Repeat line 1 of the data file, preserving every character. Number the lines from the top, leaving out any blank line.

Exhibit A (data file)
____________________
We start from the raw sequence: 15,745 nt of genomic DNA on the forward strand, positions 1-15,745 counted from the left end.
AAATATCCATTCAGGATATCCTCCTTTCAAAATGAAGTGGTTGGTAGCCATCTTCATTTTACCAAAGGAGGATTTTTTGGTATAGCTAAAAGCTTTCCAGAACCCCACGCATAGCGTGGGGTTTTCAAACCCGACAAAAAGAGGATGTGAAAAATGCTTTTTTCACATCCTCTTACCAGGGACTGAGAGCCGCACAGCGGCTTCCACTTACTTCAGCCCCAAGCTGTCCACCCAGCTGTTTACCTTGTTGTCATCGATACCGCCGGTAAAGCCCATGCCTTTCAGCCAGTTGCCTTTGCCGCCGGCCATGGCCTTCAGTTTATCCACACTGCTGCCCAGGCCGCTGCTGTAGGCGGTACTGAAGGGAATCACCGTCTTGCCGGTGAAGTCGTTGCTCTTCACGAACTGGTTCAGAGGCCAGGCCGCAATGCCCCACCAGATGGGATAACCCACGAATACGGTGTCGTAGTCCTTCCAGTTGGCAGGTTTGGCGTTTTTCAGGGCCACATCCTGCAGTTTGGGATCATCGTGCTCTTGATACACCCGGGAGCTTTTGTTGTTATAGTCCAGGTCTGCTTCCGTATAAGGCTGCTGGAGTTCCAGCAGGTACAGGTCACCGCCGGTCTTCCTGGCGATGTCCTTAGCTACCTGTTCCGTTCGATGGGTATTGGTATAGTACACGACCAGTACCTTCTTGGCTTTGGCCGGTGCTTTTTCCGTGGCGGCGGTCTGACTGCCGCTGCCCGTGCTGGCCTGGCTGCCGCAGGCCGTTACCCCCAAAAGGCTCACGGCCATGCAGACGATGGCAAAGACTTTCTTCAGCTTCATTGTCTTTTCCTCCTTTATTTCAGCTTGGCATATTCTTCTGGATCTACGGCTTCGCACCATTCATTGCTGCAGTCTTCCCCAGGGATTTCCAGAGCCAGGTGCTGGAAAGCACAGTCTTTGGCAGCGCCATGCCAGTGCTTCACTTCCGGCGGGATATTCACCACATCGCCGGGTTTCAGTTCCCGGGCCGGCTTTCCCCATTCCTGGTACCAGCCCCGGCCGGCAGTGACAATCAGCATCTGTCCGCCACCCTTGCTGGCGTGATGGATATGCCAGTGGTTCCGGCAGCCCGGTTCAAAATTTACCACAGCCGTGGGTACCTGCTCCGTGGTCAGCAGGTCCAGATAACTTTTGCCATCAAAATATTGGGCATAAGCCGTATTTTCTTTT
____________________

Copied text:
We start from the raw sequence: 15,745 nt of genomic DNA on the forward strand, positions 1-15,745 counted from the left end.